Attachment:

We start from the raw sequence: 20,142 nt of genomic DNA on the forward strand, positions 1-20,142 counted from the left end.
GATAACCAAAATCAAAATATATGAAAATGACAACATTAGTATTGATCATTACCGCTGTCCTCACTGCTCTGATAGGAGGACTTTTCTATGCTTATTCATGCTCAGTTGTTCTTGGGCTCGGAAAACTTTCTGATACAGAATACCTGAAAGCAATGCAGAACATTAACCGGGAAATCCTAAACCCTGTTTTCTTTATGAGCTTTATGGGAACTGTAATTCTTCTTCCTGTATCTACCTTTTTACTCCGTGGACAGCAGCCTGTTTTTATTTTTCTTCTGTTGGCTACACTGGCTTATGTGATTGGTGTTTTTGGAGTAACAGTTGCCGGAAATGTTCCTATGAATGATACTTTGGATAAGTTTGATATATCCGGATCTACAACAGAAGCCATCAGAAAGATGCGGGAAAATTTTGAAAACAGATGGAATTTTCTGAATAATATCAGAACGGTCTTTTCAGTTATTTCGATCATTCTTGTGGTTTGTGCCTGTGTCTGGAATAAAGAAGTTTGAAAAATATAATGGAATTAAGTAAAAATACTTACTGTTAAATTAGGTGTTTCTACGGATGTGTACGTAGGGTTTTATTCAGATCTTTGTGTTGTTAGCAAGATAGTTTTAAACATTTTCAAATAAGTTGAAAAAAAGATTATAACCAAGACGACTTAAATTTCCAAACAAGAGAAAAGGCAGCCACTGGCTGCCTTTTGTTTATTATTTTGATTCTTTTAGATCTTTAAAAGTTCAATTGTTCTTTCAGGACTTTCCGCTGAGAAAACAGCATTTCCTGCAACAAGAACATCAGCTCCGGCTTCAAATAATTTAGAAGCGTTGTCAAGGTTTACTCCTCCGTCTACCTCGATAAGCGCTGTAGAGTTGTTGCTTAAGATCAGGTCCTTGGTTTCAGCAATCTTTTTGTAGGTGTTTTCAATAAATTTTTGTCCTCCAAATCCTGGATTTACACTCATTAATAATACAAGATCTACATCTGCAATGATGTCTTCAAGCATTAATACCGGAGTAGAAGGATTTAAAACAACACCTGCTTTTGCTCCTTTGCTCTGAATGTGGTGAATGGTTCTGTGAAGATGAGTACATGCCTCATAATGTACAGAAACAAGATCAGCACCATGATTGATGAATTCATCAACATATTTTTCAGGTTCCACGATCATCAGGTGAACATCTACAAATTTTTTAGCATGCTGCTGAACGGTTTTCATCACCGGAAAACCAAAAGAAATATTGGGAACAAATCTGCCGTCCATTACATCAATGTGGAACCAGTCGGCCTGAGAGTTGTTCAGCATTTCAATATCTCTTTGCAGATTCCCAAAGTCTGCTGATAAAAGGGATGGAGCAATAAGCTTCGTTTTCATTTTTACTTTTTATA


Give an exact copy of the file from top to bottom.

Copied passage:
We start from the raw sequence: 20,142 nt of genomic DNA on the forward strand, positions 1-20,142 counted from the left end.
GATAACCAAAATCAAAATATATGAAAATGACAACATTAGTATTGATCATTACCGCTGTCCTCACTGCTCTGATAGGAGGACTTTTCTATGCTTATTCATGCTCAGTTGTTCTTGGGCTCGGAAAACTTTCTGATACAGAATACCTGAAAGCAATGCAGAACATTAACCGGGAAATCCTAAACCCTGTTTTCTTTATGAGCTTTATGGGAACTGTAATTCTTCTTCCTGTATCTACCTTTTTACTCCGTGGACAGCAGCCTGTTTTTATTTTTCTTCTGTTGGCTACACTGGCTTATGTGATTGGTGTTTTTGGAGTAACAGTTGCCGGAAATGTTCCTATGAATGATACTTTGGATAAGTTTGATATATCCGGATCTACAACAGAAGCCATCAGAAAGATGCGGGAAAATTTTGAAAACAGATGGAATTTTCTGAATAATATCAGAACGGTCTTTTCAGTTATTTCGATCATTCTTGTGGTTTGTGCCTGTGTCTGGAATAAAGAAGTTTGAAAAATATAATGGAATTAAGTAAAAATACTTACTGTTAAATTAGGTGTTTCTACGGATGTGTACGTAGGGTTTTATTCAGATCTTTGTGTTGTTAGCAAGATAGTTTTAAACATTTTCAAATAAGTTGAAAAAAAGATTATAACCAAGACGACTTAAATTTCCAAACAAGAGAAAAGGCAGCCACTGGCTGCCTTTTGTTTATTATTTTGATTCTTTTAGATCTTTAAAAGTTCAATTGTTCTTTCAGGACTTTCCGCTGAGAAAACAGCATTTCCTGCAACAAGAACATCAGCTCCGGCTTCAAATAATTTAGAAGCGTTGTCAAGGTTTACTCCTCCGTCTACCTCGATAAGCGCTGTAGAGTTGTTGCTTAAGATCAGGTCCTTGGTTTCAGCAATCTTTTTGTAGGTGTTTTCAATAAATTTTTGTCCTCCAAATCCTGGATTTACACTCATTAATAATACAAGATCTACATCTGCAATGATGTCTTCAAGCATTAATACCGGAGTAGAAGGATTTAAAACAACACCTGCTTTTGCTCCTTTGCTCTGAATGTGGTGAATGGTTCTGTGAAGATGAGTACATGCCTCATAATGTACAGAAACAAGATCAGCACCATGATTGATGAATTCATCAACATATTTTTCAGGTTCCACGATCATCAGGTGAACATCTACAAATTTTTTAGCATGCTGCTGAACGGTTTTCATCACCGGAAAACCAAAAGAAATATTGGGAACAAATCTGCCGTCCATTACATCAATGTGGAACCAGTCGGCCTGAGAGTTGTTCAGCATTTCAATATCTCTTTGCAGATTCCCAAAGTCTGCTGATAAAAGGGATGGAGCAATAAGCTTCGTTTTCATTTTTACTTTTTATA